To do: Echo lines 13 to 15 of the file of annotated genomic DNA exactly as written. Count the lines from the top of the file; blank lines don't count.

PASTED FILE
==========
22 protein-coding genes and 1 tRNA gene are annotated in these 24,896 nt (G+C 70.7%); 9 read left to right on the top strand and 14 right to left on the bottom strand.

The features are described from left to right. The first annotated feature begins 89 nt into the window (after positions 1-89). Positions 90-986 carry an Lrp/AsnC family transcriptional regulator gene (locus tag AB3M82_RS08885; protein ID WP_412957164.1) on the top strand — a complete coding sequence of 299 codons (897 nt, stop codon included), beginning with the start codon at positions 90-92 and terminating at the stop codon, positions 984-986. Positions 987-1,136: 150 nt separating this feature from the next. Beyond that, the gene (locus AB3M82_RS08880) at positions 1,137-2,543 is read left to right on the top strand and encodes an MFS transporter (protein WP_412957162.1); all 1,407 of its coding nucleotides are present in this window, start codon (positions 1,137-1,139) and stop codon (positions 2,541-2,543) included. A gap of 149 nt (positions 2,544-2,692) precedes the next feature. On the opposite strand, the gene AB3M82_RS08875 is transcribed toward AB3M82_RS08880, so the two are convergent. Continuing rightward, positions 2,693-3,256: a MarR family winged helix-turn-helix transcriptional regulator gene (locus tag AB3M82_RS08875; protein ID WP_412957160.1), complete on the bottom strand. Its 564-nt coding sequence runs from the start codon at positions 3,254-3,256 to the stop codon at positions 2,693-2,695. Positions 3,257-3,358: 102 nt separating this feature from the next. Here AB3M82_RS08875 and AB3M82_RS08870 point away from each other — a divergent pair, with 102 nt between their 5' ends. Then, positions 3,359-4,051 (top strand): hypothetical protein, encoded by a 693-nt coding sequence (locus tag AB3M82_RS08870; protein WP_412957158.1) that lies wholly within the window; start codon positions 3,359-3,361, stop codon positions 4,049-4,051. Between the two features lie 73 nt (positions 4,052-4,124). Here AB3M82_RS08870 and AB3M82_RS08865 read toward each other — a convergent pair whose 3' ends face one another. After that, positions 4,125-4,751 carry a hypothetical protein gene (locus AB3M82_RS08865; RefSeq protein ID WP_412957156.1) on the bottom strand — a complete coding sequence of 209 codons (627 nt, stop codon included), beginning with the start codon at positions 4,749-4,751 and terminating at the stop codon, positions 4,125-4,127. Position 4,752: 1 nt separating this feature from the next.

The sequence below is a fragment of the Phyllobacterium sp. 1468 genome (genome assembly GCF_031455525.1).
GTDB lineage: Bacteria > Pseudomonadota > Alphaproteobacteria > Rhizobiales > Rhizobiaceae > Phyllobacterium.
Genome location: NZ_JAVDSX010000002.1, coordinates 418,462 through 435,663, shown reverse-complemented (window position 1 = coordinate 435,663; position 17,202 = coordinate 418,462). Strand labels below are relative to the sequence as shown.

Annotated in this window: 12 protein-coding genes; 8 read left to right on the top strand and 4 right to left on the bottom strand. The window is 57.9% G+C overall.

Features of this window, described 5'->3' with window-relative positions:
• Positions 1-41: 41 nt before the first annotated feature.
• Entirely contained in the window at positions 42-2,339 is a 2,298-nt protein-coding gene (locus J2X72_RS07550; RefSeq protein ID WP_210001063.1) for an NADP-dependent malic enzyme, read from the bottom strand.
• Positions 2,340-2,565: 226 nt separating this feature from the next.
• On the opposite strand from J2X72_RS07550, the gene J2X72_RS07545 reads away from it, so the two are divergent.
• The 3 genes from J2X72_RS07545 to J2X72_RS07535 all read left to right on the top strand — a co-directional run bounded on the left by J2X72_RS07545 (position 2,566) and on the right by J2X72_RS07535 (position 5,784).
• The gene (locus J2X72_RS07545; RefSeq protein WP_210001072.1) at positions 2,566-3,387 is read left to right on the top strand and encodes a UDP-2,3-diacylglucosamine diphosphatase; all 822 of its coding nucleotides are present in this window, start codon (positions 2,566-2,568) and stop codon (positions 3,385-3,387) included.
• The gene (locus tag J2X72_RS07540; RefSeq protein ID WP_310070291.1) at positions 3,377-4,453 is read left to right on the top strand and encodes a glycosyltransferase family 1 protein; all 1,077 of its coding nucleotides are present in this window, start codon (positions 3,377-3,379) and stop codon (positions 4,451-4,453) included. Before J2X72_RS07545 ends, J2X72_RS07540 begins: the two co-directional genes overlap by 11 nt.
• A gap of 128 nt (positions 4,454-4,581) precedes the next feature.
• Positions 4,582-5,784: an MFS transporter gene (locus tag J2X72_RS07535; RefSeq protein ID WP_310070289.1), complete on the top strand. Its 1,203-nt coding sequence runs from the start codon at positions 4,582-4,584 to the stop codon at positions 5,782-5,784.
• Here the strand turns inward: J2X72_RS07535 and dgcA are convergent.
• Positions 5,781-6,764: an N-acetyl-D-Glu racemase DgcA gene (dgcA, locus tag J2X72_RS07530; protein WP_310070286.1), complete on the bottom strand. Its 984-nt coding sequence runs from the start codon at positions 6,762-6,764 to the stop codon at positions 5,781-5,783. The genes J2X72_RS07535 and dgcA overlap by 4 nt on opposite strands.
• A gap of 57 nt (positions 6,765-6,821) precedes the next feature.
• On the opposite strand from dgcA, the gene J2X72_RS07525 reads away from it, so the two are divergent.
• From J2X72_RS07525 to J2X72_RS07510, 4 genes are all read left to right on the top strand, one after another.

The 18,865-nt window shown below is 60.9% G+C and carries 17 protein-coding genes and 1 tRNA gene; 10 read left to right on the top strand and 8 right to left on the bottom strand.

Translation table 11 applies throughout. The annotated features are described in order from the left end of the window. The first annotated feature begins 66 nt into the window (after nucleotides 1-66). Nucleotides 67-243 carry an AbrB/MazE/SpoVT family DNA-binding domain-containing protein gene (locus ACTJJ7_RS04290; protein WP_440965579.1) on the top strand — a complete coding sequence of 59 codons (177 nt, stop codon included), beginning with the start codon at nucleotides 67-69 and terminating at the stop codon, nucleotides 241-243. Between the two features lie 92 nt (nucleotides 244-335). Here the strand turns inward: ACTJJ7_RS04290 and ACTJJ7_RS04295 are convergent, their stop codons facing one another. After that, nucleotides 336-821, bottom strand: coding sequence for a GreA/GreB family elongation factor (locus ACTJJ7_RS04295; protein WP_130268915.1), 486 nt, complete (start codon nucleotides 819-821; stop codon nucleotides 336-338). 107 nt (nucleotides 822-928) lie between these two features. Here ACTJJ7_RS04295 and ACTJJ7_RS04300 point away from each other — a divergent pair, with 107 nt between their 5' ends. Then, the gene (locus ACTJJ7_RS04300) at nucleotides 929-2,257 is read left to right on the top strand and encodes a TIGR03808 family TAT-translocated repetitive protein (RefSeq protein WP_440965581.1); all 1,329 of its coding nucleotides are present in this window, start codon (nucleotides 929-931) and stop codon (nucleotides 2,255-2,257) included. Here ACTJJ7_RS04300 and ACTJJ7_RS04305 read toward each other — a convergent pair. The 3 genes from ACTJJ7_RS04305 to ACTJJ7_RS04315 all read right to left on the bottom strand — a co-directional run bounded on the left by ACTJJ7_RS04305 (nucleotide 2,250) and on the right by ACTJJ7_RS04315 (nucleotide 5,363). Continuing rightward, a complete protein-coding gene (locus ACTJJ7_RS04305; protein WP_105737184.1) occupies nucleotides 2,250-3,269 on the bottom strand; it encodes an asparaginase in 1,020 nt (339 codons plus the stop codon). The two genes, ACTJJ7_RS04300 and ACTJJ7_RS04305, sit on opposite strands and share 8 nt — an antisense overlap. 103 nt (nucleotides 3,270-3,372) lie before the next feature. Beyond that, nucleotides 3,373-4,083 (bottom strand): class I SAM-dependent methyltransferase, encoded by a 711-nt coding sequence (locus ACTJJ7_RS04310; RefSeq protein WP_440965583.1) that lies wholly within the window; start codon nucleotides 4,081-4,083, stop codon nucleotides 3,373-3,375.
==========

• The gene (locus J2X72_RS07545; RefSeq protein WP_210001072.1) at positions 2,566-3,387 is read left to right on the top strand and encodes a UDP-2,3-diacylglucosamine diphosphatase; all 822 of its coding nucleotides are present in this window, start codon (positions 2,566-2,568) and stop codon (positions 3,385-3,387) included.
• The gene (locus tag J2X72_RS07540; RefSeq protein ID WP_310070291.1) at positions 3,377-4,453 is read left to right on the top strand and encodes a glycosyltransferase family 1 protein; all 1,077 of its coding nucleotides are present in this window, start codon (positions 3,377-3,379) and stop codon (positions 4,451-4,453) included. Before J2X72_RS07545 ends, J2X72_RS07540 begins: the two co-directional genes overlap by 11 nt.
• A gap of 128 nt (positions 4,454-4,581) precedes the next feature.